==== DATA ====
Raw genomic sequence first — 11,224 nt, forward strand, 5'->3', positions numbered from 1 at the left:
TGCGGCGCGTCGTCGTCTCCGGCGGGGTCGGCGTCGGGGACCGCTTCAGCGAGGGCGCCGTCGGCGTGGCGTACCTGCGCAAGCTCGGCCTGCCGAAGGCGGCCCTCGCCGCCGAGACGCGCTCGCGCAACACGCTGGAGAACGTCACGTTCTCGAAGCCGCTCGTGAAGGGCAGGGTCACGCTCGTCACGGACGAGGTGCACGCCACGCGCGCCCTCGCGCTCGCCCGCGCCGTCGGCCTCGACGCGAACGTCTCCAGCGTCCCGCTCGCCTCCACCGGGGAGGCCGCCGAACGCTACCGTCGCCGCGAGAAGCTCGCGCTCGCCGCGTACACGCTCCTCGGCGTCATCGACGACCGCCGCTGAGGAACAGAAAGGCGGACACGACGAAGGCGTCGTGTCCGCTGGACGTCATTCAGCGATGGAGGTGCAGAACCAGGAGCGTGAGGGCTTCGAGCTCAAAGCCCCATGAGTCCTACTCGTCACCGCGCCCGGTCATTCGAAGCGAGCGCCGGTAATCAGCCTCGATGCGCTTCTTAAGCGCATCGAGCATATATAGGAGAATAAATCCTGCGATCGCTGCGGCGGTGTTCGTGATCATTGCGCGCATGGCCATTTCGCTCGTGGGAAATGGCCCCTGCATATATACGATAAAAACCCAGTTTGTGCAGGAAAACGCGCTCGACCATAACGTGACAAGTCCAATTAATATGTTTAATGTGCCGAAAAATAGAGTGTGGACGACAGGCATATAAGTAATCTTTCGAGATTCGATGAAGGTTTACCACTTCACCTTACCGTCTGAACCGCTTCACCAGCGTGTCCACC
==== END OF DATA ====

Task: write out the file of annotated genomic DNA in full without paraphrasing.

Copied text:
Raw genomic sequence first — 11,224 nt, forward strand, 5'->3', positions numbered from 1 at the left:
TGCGGCGCGTCGTCGTCTCCGGCGGGGTCGGCGTCGGGGACCGCTTCAGCGAGGGCGCCGTCGGCGTGGCGTACCTGCGCAAGCTCGGCCTGCCGAAGGCGGCCCTCGCCGCCGAGACGCGCTCGCGCAACACGCTGGAGAACGTCACGTTCTCGAAGCCGCTCGTGAAGGGCAGGGTCACGCTCGTCACGGACGAGGTGCACGCCACGCGCGCCCTCGCGCTCGCCCGCGCCGTCGGCCTCGACGCGAACGTCTCCAGCGTCCCGCTCGCCTCCACCGGGGAGGCCGCCGAACGCTACCGTCGCCGCGAGAAGCTCGCGCTCGCCGCGTACACGCTCCTCGGCGTCATCGACGACCGCCGCTGAGGAACAGAAAGGCGGACACGACGAAGGCGTCGTGTCCGCTGGACGTCATTCAGCGATGGAGGTGCAGAACCAGGAGCGTGAGGGCTTCGAGCTCAAAGCCCCATGAGTCCTACTCGTCACCGCGCCCGGTCATTCGAAGCGAGCGCCGGTAATCAGCCTCGATGCGCTTCTTAAGCGCATCGAGCATATATAGGAGAATAAATCCTGCGATCGCTGCGGCGGTGTTCGTGATCATTGCGCGCATGGCCATTTCGCTCGTGGGAAATGGCCCCTGCATATATACGATAAAAACCCAGTTTGTGCAGGAAAACGCGCTCGACCATAACGTGACAAGTCCAATTAATATGTTTAATGTGCCGAAAAATAGAGTGTGGACGACAGGCATATAAGTAATCTTTCGAGATTCGATGAAGGTTTACCACTTCACCTTACCGTCTGAACCGCTTCACCAGCGTGTCCACC